A lesson other wrestling/MMA promotions can learn from Dragon Gate is that if you want to challenge the big boys you have to deliver something different out there. You can’t settle by becoming WWE-light or a second rate UFC. Sure, it’s important to have a similar foundation, but you need your own flavor to set you apart from not only the big companies but also the hoards of companies that are attempting to copy them.

I hope everyone will soon realize that Dragon Gate is not just “that small promotion in Japan that has guys come to ROH every year.” No, they’re actually an extremely successful promotion with a large and loyal following to whom wrestlers like CIMA, BxB Hulk, Shingo Takagi and Dragon Kid are big-time stars. If you get a chance to check out Dragon Gate, I cannot recommend doing so enough. This is actually a great time to start watching them as they just re-shuffled a lot of their main factions and there are a ton of new storylines starting up. Bottom line, though, is that their in-ring product will blow you away the first time you see it.

Damn Static…

As I mentioned earlier, I had the distinct honor of being a guest on Fight Network Radio (aka Ranallo on the Radio) today.

We talked a whole bunch of WWE and primarily last night’s episode of RAW and the current direction of the product leading up to Judgment Day this Sunday.

More annoying than last night’s episode was the static that kept popping up every time I spoke. I really hate Vonage.

Anywho, still some good nuggets in there including a quasi-bet I made with Ranallo that if William Regal headlines Summerslam in a match against HHH, I would kiss his Canadian behind.


JarryPark on Fight Network Radio

Pollock’s POV: A Black & White Look At Combat Sports

by John Pollock, JarryPark.com Contributor

The topic of racism reared its ugly head this past week with the suspension of Michael Hayes for racial comments directed at Mark Henry over WrestleMania weekend.

Whether we agree or not, racism is a big part of the combat sports industry where the line between acceptable and unacceptable forms of promotion for a fight are often blurred.

This week, I take a look at the racial fingerprints on the combat sports world.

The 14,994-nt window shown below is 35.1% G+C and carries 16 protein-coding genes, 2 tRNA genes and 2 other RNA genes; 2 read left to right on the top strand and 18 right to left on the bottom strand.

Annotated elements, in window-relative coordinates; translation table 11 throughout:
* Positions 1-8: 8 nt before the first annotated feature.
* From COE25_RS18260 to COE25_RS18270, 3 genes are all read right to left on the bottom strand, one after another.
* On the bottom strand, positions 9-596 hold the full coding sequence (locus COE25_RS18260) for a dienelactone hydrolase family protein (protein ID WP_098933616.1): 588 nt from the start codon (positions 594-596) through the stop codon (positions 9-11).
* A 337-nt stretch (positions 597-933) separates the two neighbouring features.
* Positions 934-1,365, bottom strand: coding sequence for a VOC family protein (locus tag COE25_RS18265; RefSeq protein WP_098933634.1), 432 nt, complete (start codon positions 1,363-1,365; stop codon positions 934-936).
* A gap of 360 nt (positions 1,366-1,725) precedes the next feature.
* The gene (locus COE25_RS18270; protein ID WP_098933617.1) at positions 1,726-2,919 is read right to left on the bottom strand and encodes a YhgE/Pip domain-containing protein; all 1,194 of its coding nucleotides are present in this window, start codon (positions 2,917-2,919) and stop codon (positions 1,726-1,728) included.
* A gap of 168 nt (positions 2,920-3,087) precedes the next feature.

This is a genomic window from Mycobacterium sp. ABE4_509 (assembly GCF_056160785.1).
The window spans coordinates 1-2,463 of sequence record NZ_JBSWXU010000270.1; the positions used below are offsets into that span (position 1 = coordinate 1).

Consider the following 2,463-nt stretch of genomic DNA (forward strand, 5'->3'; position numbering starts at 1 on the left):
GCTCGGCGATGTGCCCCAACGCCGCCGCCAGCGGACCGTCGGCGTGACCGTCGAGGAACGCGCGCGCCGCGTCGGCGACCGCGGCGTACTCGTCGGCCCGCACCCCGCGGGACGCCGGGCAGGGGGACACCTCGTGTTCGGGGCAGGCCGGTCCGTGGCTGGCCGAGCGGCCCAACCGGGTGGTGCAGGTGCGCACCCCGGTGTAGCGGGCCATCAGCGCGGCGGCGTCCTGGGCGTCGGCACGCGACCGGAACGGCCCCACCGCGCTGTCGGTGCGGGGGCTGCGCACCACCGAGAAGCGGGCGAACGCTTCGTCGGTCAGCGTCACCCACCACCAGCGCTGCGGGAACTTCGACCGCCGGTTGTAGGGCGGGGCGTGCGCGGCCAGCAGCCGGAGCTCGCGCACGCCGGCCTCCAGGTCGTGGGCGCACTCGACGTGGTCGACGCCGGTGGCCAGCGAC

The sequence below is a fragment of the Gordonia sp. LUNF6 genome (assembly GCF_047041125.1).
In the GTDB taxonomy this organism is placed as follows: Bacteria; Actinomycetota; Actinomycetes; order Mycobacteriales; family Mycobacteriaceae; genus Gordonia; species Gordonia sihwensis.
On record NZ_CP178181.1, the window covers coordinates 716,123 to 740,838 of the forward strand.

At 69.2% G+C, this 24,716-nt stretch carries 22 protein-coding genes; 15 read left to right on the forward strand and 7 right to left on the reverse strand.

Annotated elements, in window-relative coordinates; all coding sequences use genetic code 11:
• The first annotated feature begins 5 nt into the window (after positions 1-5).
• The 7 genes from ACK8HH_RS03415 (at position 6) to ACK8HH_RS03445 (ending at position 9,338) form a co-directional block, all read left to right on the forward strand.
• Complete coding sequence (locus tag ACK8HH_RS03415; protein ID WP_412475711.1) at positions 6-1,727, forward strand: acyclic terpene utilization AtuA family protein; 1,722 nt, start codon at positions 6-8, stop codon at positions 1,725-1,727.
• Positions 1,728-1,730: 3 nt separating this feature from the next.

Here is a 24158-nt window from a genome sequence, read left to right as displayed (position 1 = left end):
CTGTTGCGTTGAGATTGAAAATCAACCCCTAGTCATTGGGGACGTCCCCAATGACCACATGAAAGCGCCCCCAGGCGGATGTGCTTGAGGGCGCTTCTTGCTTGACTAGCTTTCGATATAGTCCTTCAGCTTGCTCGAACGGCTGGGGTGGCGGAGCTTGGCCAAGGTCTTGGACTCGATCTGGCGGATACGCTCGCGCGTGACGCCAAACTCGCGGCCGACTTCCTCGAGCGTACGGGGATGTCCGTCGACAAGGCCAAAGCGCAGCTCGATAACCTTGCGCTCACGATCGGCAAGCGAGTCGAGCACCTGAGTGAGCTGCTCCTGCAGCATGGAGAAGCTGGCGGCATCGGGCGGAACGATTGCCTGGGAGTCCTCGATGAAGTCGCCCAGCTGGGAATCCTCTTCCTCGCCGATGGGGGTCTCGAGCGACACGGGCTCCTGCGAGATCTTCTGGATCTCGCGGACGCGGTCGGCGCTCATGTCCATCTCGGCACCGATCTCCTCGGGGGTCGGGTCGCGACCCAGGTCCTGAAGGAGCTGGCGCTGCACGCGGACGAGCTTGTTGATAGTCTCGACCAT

Pollock’s POV: A Black & White Look At Combat Sports

You can hear much more from John Pollock weekdays at 3 p.m. ET on Fight Network Radio on Sirius channel 186 or via Hardcoresportsradio.com not to mention every Sunday evening at 11 p.m. ET on Live Audio Wrestling.

Has The Return Of Kobashi Been A Success?

by Alan Counihan, JarryPark.com contributor

On December 2nd, 2007, at Tokyo’s Nippon Budokan, one of the most memorable and extraordinary comebacks in wrestling history was completed. Kenta Kobashi had overcome serious kidney cancer and follwoing a year and a half away from the ring, he was back to face some of his old rivals. The match was better than even the biggest Kobashi fans (a club of which I’m a card-carrying member) could have hoped for. However the question on everyone’s minds afterwards was whether this was Kobashi’s last great performance. As we entered 2008, Kobashi was set for his first non-Budokan tour dates.

NOAH was obviously taking a cautious approach because he was only booked on two shows during the January tour, both of which were six-man tags. Kobashi was paired with his Burning stable-mates in both bouts and faced off against the likes of Akira Taue, Jun Akiyama and Yoshinobu Kanemaru. The crowd response to each match was unsurprisingly very positive and Kobashi did not look bad at all. However, the next tour saw Kobashi booked for five dates and that’s when things got interesting.

His matches on 2/21 and 3/2 were among the best in Japan this year. 2/21 saw him team with Tamon Honda and rookie Shuhei Taniguchi to face Takeshi Morishima and the GHC Tag Champions, Naomichi Marufuji and Takashi Sugiura. They put on an incredible match with Kobashi seemingly being the spark that lit everyone else in the match on fire. Taniguchi had by far the most impressive performance of his career and the tag champs were tremendous as heels taunting the legend relentlessly including bumping like maniacs whenever he touched them.

However, the most memorable momentwas perhaps the most foreshadowing and that was the interaction between Kobashi and Morishima. They tore into each other inside and outside of the ring and had the crowd going crazy. At the time, everyone knew Morishima was the future of the company and this was proven a month later when he became GHC Heavyweight Champion. A Kobashi vs. Morishima title match, and most likely title change, is bound to happen at some point. If their interaction on this night was any indication we’ll be in for a classic bout.